Bottom Line: Soil water content decreased to below ~3% in the arid soils.Community fingerprinting-based principle component analyses revealed that bacterial communities formed distinct clusters specific to arid and wet soils; however, eukaryotic communities that clustered together did not have similar soil moisture content nor did they group together based on sampling location.Results indicate that the repeated wetting of hyporheic zones has a profound impact on the bacterial and eukaryotic communities inhabiting in these areas.

View Article: PubMed Central - PubMed

Affiliation: College of Marine and Earth Sciences, University of Delaware Lewes, DE, USA.

ABSTRACT
During the summer months, wet (hyporheic) soils associated with ephemeral streams and lake edges in the Antarctic Dry Valleys (DVs) become hotspots of biological activity and are hypothesized to be an important source of carbon and nitrogen for arid DV soils. Recent research in the DV has focused on the geochemistry and microbial ecology of lakes and arid soils, with substantially less information being available on hyporheic soils. Here, we determined the unique properties of hyporheic microbial communities, resolved their relationship to environmental parameters and compared them to archetypal arid DV soils. Generally, pH increased and chlorophyll a concentrations decreased along transects from wet to arid soils (9.0 to ~7.0 for pH and ~0.8 to ~5 μg/cm(3) for chlorophyll a, respectively). Soil water content decreased to below ~3% in the arid soils. Community fingerprinting-based principle component analyses revealed that bacterial communities formed distinct clusters specific to arid and wet soils; however, eukaryotic communities that clustered together did not have similar soil moisture content nor did they group together based on sampling location. Collectively, rRNA pyrosequencing indicated a considerably higher abundance of Cyanobacteria in wet soils and a higher abundance of Acidobacterial, Actinobacterial, Deinococcus/Thermus, Bacteroidetes, Firmicutes, Gemmatimonadetes, Nitrospira, and Planctomycetes in arid soils. The two most significant differences at the genus level were Gillisia signatures present in arid soils and chloroplast signatures related to Streptophyta that were common in wet soils. Fungal dominance was observed in arid soils and Viridiplantae were more common in wet soils. This research represents an in-depth characterization of microbial communities inhabiting wet DV soils. Results indicate that the repeated wetting of hyporheic zones has a profound impact on the bacterial and eukaryotic communities inhabiting in these areas.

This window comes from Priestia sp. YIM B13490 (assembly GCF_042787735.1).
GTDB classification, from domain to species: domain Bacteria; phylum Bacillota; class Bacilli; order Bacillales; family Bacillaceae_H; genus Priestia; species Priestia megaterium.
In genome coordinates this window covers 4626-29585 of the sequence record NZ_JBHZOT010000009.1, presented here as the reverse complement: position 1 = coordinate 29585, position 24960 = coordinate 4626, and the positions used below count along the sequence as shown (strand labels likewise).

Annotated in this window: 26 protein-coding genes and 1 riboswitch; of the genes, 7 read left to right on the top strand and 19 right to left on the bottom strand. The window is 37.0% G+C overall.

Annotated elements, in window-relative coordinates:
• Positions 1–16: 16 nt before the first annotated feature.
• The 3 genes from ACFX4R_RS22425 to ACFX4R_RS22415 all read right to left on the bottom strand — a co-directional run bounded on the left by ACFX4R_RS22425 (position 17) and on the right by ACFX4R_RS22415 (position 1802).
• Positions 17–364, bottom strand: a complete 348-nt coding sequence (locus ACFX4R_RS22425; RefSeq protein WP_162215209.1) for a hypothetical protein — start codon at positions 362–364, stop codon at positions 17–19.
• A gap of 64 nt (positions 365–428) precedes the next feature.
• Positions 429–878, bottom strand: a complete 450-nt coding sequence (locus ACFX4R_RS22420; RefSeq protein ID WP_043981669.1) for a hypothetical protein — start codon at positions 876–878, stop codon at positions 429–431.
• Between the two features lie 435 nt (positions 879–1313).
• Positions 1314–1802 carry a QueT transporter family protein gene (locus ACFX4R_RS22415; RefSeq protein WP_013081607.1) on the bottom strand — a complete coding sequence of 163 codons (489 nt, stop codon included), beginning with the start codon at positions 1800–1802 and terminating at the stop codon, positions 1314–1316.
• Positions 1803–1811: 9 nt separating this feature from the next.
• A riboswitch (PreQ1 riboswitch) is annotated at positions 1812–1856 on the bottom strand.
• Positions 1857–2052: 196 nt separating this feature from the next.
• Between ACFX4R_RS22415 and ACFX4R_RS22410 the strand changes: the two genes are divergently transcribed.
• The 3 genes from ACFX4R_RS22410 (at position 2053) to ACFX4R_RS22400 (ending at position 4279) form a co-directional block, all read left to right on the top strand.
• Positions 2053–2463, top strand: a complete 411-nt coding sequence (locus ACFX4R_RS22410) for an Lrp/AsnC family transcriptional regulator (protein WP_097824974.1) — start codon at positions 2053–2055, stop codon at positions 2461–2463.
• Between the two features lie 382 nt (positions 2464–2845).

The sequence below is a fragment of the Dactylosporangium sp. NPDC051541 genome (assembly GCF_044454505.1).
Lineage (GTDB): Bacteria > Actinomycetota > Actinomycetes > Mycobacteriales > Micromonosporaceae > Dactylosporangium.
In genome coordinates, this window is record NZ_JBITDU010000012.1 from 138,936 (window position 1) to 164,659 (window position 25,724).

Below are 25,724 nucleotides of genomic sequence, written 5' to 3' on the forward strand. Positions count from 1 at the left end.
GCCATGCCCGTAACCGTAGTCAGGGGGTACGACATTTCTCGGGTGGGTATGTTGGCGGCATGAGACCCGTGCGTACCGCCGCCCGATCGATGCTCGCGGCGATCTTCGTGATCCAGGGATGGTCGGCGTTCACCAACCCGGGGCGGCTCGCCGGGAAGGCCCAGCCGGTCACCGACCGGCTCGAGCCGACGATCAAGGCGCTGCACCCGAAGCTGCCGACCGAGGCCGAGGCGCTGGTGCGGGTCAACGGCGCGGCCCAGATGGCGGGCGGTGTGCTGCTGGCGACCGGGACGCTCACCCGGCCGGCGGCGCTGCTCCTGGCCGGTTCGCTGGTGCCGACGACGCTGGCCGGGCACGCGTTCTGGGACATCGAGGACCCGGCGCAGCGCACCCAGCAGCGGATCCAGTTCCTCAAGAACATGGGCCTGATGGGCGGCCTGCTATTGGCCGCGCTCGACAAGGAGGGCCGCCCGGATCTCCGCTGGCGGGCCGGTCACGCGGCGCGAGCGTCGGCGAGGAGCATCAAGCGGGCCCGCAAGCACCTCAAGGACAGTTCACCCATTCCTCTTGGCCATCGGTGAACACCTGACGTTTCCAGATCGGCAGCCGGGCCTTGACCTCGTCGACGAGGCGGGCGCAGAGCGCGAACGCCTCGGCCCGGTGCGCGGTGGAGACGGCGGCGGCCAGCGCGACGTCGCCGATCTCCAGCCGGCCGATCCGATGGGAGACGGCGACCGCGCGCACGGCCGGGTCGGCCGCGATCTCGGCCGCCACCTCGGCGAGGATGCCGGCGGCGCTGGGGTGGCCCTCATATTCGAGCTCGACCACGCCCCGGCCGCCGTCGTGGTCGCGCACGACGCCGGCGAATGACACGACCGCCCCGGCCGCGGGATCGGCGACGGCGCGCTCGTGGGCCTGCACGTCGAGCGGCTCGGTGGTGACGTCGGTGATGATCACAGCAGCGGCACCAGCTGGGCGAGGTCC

No MeSH data available.


Related in: MedlinePlus